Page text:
Sovereign Spending and Public Goods

By J. D. Alt

Based on my new understanding of Fiat Money, I’ve concluded that it is both logical and desirable for the U.S. sovereign government to issue and spend MORE dollars than it collects back in taxes. Doing so accomplishes two fundamental goals:

  1. It enables the sovereign government to purchase from the Private Sector goods and services which will benefit society as a whole; and
  2. It enables the businesses and households in the Private Sector to build up a reserve of fiat dollars which can be used to expand the goods and services available in the Private Sector economy.

Issuing and spending MORE fiat dollars than it collects back in taxes means the U.S. sovereign government, itself, will build up what is commonly—but misleadingly—called a federal “deficit”. This terminology is misleading because it strongly infers that the “excess” sovereign spending must somehow be “paid back.” The average citizen is made to fear that his or her national government is making the same grave mistake that a household makes when it “spends” more dollars than in “takes in”—creating a household budget deficit, and requiring the household to borrow dollars that will eventually have to be repaid. This fear is both logical and powerful, and it is invoked each time the words “federal deficit” are heard or read. Because of this, it is very easy to convince normal, intelligent people that spending by the U.S. sovereign government must be CONSTRAINED, or the nation will become insolvent and bankrupt.

I now understand, however, that excess sovereign spending does NOT have to be “paid back”—EVER! This, in fact, is the whole point of “sovereign” spending. Sovereign spending is the SOURCE of fiat dollars—it is the PROCESS by which the fiat dollars we all use, every day, are issued INTO the Private Sector economy. The fact that this process can ALSO, at the same time, create goods and services that will greatly benefit our American society as a whole is the astonishingly GOOD NEWS—news that we must now convince ourselves is actually true.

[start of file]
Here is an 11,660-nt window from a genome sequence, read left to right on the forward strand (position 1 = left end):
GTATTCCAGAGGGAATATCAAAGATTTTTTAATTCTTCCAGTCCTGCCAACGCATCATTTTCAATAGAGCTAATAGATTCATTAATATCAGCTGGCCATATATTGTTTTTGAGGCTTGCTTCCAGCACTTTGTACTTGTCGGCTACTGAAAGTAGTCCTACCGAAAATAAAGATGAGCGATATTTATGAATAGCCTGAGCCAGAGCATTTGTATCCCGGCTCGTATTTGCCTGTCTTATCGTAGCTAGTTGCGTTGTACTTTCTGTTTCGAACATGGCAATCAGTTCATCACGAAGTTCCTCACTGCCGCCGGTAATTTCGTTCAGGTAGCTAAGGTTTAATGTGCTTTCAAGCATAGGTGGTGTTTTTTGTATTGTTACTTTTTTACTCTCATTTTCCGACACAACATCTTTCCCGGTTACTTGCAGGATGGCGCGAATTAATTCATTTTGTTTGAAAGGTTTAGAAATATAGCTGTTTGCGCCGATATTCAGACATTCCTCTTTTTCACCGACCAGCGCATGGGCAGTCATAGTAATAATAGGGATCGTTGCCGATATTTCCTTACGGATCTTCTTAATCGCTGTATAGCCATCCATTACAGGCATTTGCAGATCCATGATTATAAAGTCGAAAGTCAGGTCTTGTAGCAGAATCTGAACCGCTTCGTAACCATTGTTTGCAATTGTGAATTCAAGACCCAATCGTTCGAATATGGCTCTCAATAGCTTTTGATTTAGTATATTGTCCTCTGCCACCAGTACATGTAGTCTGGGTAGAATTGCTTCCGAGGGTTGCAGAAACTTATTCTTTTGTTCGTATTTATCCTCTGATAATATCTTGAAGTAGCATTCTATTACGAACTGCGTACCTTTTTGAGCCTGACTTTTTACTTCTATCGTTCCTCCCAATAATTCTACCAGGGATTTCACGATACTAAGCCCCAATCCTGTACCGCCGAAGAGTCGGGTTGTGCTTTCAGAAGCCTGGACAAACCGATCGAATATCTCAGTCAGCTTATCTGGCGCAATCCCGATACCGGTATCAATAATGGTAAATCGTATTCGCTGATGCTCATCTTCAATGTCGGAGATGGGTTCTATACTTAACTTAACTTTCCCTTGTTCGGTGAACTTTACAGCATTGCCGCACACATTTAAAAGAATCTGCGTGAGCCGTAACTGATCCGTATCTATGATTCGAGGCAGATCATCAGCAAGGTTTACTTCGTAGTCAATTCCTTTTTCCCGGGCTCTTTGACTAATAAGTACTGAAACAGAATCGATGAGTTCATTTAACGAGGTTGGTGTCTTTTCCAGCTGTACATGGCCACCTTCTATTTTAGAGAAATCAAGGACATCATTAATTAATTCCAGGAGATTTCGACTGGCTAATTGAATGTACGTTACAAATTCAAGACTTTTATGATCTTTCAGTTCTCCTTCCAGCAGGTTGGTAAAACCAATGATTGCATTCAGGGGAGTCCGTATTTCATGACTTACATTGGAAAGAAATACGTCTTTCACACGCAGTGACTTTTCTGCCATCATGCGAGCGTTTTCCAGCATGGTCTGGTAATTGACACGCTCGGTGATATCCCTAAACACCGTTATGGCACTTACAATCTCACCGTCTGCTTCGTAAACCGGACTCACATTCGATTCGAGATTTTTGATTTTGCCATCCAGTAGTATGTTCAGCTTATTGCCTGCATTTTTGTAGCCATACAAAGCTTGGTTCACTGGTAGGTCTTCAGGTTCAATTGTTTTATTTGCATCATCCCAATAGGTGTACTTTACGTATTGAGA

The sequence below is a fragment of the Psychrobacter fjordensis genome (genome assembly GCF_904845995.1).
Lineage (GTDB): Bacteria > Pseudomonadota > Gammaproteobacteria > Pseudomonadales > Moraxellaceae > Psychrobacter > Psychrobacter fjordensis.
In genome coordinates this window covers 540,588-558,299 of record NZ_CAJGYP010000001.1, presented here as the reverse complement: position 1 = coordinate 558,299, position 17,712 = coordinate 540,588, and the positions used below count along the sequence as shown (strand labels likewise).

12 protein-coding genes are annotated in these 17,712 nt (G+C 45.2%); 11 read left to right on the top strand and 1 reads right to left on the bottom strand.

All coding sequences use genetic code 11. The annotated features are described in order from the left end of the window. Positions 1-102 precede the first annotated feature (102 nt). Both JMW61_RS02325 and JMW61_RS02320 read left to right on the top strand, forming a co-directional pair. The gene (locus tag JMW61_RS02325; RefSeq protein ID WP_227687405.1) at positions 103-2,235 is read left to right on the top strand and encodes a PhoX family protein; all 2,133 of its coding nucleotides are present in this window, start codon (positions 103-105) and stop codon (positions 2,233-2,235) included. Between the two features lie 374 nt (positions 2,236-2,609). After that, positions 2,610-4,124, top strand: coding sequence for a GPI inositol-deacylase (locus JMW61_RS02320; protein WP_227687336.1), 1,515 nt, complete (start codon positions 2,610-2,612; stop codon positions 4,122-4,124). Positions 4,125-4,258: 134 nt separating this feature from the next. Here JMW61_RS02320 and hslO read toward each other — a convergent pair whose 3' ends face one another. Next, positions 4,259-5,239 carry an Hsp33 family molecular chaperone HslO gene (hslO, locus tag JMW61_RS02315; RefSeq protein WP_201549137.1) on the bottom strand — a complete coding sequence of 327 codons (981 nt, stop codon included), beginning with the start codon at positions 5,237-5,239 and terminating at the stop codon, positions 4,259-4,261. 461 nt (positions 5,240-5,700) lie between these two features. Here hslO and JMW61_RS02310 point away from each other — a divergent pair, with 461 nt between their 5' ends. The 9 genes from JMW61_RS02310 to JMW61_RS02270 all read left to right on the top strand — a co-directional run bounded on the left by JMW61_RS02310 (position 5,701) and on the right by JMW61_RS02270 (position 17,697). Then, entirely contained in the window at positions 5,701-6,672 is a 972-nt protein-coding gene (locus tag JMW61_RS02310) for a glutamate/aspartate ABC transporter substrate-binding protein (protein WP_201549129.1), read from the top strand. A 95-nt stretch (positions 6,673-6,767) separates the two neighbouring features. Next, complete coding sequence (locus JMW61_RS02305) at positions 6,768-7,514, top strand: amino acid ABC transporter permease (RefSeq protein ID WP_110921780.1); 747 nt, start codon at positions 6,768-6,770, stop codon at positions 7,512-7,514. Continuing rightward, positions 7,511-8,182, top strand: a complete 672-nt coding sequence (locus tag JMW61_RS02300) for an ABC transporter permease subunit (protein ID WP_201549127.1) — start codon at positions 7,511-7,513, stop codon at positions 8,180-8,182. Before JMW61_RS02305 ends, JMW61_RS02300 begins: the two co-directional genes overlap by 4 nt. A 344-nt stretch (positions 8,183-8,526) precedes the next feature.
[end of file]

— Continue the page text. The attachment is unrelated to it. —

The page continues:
To assist in that convincing I would like to suggest that some “vocabulary adjustment” is desperately needed and long overdue. Specifically, we need a more accurate term to replace the misleading phrase “federal budget deficit”. My proposal is “National Asset Expansion” (NASSEX for short). Sovereign spending over and above what is collected back in taxes generates a National Asset Expansion. Furthermore, I propose that the the specific goal of NASSEX should be to generate the growth of REAL “Public Goods” (as opposed to simply pumping “cash” into the financial industry with the dubious assumption the financial industry will do something useful with it.)

Since I’m an architect instead of an economist, I’ll define “Public Goods” in my own peculiar (but I think practical) way: A Public Good is anything that (a) can be demonstrated to significantly benefit society as a whole (even though it may be privately consumed) and (b) is UNLIKELY to be produced by the profit motive of the private market. This is a broader definition than what most economists would allow, but from my perspective the only IMPORTANT issues are whether a thing is desirable and, if so, is it likely the private market—on its own initiative—will produce it? If the answers to this two-part question are respectively “Yes” and “No,” then the thing in question, from my perspective, qualifies as a “Public Good” that can justifiably be paid for with sovereign spending.